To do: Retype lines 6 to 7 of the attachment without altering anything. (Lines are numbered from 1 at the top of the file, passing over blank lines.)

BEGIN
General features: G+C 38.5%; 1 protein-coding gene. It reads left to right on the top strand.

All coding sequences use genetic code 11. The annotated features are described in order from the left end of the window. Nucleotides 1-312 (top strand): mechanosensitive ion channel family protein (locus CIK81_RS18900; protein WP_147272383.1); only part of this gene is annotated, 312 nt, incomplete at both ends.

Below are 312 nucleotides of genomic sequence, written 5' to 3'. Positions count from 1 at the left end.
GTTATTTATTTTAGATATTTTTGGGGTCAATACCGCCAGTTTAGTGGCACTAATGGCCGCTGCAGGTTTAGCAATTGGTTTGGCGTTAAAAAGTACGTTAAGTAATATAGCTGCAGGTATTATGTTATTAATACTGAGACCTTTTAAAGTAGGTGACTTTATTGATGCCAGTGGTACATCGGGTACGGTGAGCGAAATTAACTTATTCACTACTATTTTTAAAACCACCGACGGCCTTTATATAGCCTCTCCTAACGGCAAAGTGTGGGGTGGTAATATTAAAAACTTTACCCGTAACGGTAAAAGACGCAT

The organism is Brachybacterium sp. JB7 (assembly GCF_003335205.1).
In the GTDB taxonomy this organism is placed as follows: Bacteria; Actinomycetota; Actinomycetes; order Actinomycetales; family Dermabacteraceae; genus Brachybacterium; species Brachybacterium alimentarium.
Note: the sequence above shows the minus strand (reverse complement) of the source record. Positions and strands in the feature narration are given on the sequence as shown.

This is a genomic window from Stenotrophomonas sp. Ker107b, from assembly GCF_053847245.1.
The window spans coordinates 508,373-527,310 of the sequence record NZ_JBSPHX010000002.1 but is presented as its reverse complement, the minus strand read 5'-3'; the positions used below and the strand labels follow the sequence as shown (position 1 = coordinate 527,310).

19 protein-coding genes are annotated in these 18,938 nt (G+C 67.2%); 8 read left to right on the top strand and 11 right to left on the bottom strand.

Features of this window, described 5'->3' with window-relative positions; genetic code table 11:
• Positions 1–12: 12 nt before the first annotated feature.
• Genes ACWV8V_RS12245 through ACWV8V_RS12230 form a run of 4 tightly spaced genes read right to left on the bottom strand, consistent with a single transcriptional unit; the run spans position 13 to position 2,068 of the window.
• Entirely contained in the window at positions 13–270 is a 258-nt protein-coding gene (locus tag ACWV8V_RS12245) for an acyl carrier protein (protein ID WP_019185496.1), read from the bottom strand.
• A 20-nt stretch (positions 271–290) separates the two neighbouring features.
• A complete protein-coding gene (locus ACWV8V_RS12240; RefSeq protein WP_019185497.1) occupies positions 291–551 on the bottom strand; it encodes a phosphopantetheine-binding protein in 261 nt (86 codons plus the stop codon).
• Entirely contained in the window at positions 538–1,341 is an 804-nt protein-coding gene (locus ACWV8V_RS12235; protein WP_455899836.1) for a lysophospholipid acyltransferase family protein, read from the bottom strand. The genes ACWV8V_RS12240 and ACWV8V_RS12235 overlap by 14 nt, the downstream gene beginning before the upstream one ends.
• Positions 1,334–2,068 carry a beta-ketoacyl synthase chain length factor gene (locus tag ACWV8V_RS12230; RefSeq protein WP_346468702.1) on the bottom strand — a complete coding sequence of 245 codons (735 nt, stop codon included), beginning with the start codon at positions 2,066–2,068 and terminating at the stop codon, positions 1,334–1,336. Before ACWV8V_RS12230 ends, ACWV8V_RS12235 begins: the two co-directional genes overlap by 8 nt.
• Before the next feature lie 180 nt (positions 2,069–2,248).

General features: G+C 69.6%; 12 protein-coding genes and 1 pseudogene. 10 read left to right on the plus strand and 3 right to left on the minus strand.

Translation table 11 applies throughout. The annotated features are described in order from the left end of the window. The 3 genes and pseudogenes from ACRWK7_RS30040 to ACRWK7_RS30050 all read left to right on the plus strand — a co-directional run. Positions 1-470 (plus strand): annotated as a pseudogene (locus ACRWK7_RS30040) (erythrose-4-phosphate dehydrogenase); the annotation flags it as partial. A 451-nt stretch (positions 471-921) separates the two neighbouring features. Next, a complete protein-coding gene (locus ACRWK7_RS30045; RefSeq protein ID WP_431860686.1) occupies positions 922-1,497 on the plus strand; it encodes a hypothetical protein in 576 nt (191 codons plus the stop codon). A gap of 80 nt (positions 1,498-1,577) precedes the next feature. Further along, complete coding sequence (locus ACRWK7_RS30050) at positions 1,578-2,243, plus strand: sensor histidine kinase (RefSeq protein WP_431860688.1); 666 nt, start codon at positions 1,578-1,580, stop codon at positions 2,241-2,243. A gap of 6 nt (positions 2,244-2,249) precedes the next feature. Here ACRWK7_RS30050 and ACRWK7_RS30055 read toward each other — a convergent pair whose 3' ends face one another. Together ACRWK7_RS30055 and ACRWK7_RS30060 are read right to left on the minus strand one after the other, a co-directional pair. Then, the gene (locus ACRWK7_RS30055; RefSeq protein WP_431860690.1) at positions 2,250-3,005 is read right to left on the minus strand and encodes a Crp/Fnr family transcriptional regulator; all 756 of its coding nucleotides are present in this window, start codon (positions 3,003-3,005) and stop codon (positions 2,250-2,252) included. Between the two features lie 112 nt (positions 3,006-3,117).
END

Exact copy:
In the GTDB taxonomy this organism is placed as follows: Bacteria; Actinomycetota; Actinomycetes; order Actinomycetales; family Dermabacteraceae; genus Brachybacterium; species Brachybacterium alimentarium.
Note: the sequence above shows the minus strand (reverse complement) of the source record. Positions and strands in the feature narration are given on the sequence as shown.